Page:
By Lyndsie Kiebert
Jessica Rachels is no stranger to educating people on the lasting effects of a virus — in her case, cytomegalovirus, which she contracted while pregnant with now nearly 15-year-old daughter Natalie, who was born with cerebral palsy and other disabilities due to CMV.
Rachels believes she contracted CMV while working in child care, but her doctor never made her aware of the risks associated with working with kids — the primary spreader of the virus — while pregnant. To help keep future Idaho mothers from experiencing the same difficulties, Rachels worked with the Idaho Legislature, Idaho Department of Health and Welfare and the Idaho Council on Developmental Disabilities in 2017 to pass a bill allocating funds for more CMV awareness materials to be distributed to pregnant women across the state.
The latest project on Rachels’ advocacy journey is a children’s book titled Natalie Bug: My Life With Cytomegalovirus — written by Rachels from Natalie’s perspective, and illustrated by her other daughter, 13-year-old Makala. Rachels said the book has been two years in the making.
“There are some books out there and those are from the parents’ point of view,” she said, “but I thought this would be a unique way to look at life with this virus from the child’s point of view.”
Natalie is nonverbal, but expressive in her own way. Rachels said that by giving Natalie a voice, she hoped to create a greater connection with the reader. Rachels said “it wasn’t too difficult” to empathize and channel her daughter’s experiences into written words.
“Especially with children, they would connect more reading this through Natalie’s voice, hearing it through her voice — seeing what her life is like through her eyes,” she said.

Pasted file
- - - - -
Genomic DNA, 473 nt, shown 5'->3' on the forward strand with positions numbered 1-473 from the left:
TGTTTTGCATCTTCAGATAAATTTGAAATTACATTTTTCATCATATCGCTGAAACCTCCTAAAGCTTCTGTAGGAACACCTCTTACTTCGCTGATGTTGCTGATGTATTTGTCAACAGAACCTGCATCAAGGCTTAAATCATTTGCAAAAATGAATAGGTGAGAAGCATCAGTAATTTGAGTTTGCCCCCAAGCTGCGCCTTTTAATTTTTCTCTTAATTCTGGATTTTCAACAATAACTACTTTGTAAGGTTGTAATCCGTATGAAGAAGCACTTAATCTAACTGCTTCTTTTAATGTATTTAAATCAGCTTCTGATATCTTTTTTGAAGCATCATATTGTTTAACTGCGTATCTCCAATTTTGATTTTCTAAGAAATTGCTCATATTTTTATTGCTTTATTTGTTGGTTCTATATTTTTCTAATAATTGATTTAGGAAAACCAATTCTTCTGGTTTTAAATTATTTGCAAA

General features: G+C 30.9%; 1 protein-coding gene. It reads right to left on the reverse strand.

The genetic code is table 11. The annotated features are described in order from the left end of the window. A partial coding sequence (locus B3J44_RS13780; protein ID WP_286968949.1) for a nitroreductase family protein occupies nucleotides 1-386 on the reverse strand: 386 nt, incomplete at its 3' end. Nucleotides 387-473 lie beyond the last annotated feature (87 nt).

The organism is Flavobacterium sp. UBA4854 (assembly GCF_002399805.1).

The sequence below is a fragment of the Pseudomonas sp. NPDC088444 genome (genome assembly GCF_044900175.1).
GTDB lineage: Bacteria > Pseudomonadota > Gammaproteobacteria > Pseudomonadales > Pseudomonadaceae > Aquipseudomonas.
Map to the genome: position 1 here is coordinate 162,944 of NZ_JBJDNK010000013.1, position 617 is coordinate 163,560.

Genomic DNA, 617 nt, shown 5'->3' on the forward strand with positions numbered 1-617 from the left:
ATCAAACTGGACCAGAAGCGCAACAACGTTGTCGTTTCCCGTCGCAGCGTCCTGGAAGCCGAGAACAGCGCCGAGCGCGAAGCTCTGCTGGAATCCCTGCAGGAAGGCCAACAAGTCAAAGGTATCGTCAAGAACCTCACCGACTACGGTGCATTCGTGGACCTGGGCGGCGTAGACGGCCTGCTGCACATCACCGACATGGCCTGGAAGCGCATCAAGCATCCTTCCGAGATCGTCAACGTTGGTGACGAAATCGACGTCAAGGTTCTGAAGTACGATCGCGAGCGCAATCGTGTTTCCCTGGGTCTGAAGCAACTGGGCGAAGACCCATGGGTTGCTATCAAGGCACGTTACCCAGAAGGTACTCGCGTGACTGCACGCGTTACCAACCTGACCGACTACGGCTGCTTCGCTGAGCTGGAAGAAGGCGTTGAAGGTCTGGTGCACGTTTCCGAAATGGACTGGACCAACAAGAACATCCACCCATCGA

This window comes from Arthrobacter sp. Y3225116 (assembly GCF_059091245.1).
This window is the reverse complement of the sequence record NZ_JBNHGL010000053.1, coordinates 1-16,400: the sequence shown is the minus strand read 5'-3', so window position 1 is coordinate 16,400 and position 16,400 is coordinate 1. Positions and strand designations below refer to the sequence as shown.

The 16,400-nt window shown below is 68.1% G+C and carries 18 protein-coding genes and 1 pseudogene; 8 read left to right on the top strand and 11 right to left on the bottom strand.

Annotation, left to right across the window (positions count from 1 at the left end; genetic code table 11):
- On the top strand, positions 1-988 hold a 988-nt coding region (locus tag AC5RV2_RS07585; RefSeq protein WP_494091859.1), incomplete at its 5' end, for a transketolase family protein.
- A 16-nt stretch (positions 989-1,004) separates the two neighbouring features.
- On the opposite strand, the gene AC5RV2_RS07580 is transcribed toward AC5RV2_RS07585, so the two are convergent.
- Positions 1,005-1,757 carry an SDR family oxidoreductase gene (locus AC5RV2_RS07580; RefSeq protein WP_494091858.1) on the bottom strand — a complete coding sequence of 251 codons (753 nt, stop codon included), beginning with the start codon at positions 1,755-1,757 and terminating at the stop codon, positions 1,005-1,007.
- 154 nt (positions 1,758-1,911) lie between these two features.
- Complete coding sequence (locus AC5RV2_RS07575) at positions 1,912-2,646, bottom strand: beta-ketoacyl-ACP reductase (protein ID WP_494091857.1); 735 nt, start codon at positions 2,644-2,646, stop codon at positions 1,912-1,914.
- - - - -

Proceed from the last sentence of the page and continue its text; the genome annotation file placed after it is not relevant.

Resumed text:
Natalie Bug, titled after the Rachels family’s affectionate nickname for Natalie, features Makala’s vibrant paintings alongside commentary from Natalie’s perspective about her lifestyle, the effects of CMV and what people can do to both avoid the virus and make those with lasting disabilities feel respected and loved.
“Some people — kids, even adults — will see someone in a wheelchair with disabilities and they kind of ignore them or don’t know how to interact,” she said. “[The book] touches on that, [saying], ‘We may not say hi, but a smile means a lot to us.’”
Aside from making expectant mothers aware of CMV, bringing attention to how people view and treat those with disabilities is a huge part of Rachels’ advocacy work.
“It’s something that definitely needs to be addressed — that they’re people, too,” she said. “They’re different, they have different abilities, [but] versus focusing on the disability, they just have different abilities.”
Rachels will donate a dollar from every book sale to the National CMV Foundation.
“God took us down this other path for a reason,” she said, “and Natalie has inspired us to advocate for her and others.”
Find Natalie Bug: My Life With Cytomegalovirus at Vanderford’s Books and Office Products, The Corner Bookstore, Sandpoint Superdrug and on Amazon. To learn more about CMV, visit idahocmv.com.
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